For me, it turns out that I am still headed in the right direction. I just needed to refuel. Whew!

    May you have blessings and balance,

    Janet Jackson



  • 16 Jul 2017 10:44 PM | Birdie Brennan, CPO®

    If you look at what constitutes most piles of stuff or paper, you will likely find 90% of it is unnecessary or no longer useful and one or two things may be something of value. The lonely thing of value tends to be the glue that holds the rest of the useless items together–and useless items tend to proliferate. This is actually how most piles originate and grow. The pile then becomes a source of aggravation rather than a good place to return to find things.

    Furthermore, if you tried to label this pile for longer-term keeping, it could not be described in one category or word. It would likely be called “Miscellaneous.” We seek to eliminate the Miscellaneous Label with clients as they generally represent a mishmash of things that aren’t valuable enough to be categorized. What might seem like a simple fix to store a few unrelated things temporarily becomes just another pile of unfound and unused items.

    As an example, f you were to look inside your miscellaneous paper file, you might find things like a couple kept business cards, loose papers about upcoming events that have passed, an old list of things to do, some receipts, an advertisement with a coupon to your favorite store, a recipe, and the vaccination card for your child’s school records. They have been in a MISC file for months now, and you had to review them again to remember what was placed in this catch-all file. There is one item of value–the vaccination card--that should be filed away in a specific place such as Vital Records for that person. The other items can be managed in other ways or discarded/recycled: the business cards can be entered in your Contacts list and tossed; the recipe can be found online or can be photographed and kept in your favorite digital program i.e.; Evernote; the coupon is likely expired; the to-do list is no longer relevant; and the receipts should be reviewed to see whether any impact taxes or need to be kept for proof of ownership. Most likely the receipts will be eliminated too.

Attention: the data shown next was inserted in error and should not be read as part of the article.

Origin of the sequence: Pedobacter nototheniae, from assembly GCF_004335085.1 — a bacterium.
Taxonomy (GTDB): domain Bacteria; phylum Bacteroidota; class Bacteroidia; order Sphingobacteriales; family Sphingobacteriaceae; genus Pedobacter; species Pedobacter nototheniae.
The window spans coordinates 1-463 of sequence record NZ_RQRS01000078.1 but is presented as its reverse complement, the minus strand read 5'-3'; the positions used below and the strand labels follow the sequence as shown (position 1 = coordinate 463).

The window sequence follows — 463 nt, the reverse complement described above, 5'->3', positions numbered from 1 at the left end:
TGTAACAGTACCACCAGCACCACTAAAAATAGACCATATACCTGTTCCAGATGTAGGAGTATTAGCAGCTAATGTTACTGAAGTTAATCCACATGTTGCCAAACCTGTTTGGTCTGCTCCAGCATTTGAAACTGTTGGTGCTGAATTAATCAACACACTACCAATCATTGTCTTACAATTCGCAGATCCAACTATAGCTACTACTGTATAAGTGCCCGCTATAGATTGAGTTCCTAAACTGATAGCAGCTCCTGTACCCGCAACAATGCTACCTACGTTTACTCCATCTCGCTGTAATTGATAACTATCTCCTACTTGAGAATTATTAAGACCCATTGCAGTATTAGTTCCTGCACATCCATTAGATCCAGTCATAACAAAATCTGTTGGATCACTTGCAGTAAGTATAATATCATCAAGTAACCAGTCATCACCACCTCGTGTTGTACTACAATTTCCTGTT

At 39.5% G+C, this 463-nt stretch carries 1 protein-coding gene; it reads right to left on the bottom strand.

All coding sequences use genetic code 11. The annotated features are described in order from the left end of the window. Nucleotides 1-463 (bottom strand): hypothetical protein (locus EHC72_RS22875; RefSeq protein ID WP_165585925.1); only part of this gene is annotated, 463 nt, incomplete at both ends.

From this example, you can also create real file categories that might be needed, instead of the MISC label: Contacts, Recipes, Coupons, Receipts, Vital Records, etc. If something is important enough to keep, then it really should be important enough to have a category that won’t create a bottomless, mismatched pile.

    So give it a try–attack one of your miscellaneous stacks and see what you come up with! Start by eliminating what isn’t needed/expired. Then apply categories to the items that remain and assign a better labeled home. Let us know how it went!

  • 23 Jun 2017 8:23 PM | Deleted user

    One of the main services offered at Pixelwinx is custom photo albums and slideshows.  We love putting our creative mojo to work for our clients.  We also get to ‘travel’  along on special trips, celebrations, new babies,  and love captured in their photos.

    That being said, it may surprise you to know that most of the time, Pixelwinx picks out the photos used in creating the albums and slideshows.  This fact is usually met with skepticism by our clients and leads to the #1 question we hear at Pixelwinx.   “How do you know what pictures to include?”

    Usually, the conversation goes like this: 

    Client - “How do you know what photos to choose for albums and/or slideshows?”

    Pixelwinx - We know & we’ve been doing this a while.

    Client - “Really? I don’t have to pick out the pictures?”